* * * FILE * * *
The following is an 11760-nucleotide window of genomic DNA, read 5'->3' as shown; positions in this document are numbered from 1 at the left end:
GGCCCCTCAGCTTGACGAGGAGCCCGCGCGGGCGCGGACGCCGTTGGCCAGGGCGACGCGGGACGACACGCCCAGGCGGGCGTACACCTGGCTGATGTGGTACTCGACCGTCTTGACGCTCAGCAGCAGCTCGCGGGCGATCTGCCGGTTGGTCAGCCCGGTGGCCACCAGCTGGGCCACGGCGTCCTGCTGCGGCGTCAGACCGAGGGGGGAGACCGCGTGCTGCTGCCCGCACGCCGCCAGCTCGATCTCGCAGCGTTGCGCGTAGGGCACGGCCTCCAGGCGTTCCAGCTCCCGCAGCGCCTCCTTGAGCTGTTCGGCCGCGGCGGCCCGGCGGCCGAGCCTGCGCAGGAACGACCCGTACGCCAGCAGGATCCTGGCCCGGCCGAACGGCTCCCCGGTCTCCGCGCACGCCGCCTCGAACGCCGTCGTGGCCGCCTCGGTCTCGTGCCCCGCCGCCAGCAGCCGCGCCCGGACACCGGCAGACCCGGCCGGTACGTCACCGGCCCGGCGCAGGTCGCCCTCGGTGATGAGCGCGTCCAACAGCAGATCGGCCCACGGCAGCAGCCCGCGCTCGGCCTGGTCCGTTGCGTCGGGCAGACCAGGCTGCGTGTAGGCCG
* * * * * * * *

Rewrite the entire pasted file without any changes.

The following is an 11760-nucleotide window of genomic DNA, read 5'->3' as shown; positions in this document are numbered from 1 at the left end:
GGCCCCTCAGCTTGACGAGGAGCCCGCGCGGGCGCGGACGCCGTTGGCCAGGGCGACGCGGGACGACACGCCCAGGCGGGCGTACACCTGGCTGATGTGGTACTCGACCGTCTTGACGCTCAGCAGCAGCTCGCGGGCGATCTGCCGGTTGGTCAGCCCGGTGGCCACCAGCTGGGCCACGGCGTCCTGCTGCGGCGTCAGACCGAGGGGGGAGACCGCGTGCTGCTGCCCGCACGCCGCCAGCTCGATCTCGCAGCGTTGCGCGTAGGGCACGGCCTCCAGGCGTTCCAGCTCCCGCAGCGCCTCCTTGAGCTGTTCGGCCGCGGCGGCCCGGCGGCCGAGCCTGCGCAGGAACGACCCGTACGCCAGCAGGATCCTGGCCCGGCCGAACGGCTCCCCGGTCTCCGCGCACGCCGCCTCGAACGCCGTCGTGGCCGCCTCGGTCTCGTGCCCCGCCGCCAGCAGCCGCGCCCGGACACCGGCAGACCCGGCCGGTACGTCACCGGCCCGGCGCAGGTCGCCCTCGGTGATGAGCGCGTCCAACAGCAGATCGGCCCACGGCAGCAGCCCGCGCTCGGCCTGGTCCGTTGCGTCGGGCAGACCAGGCTGCGTGTAGGCCG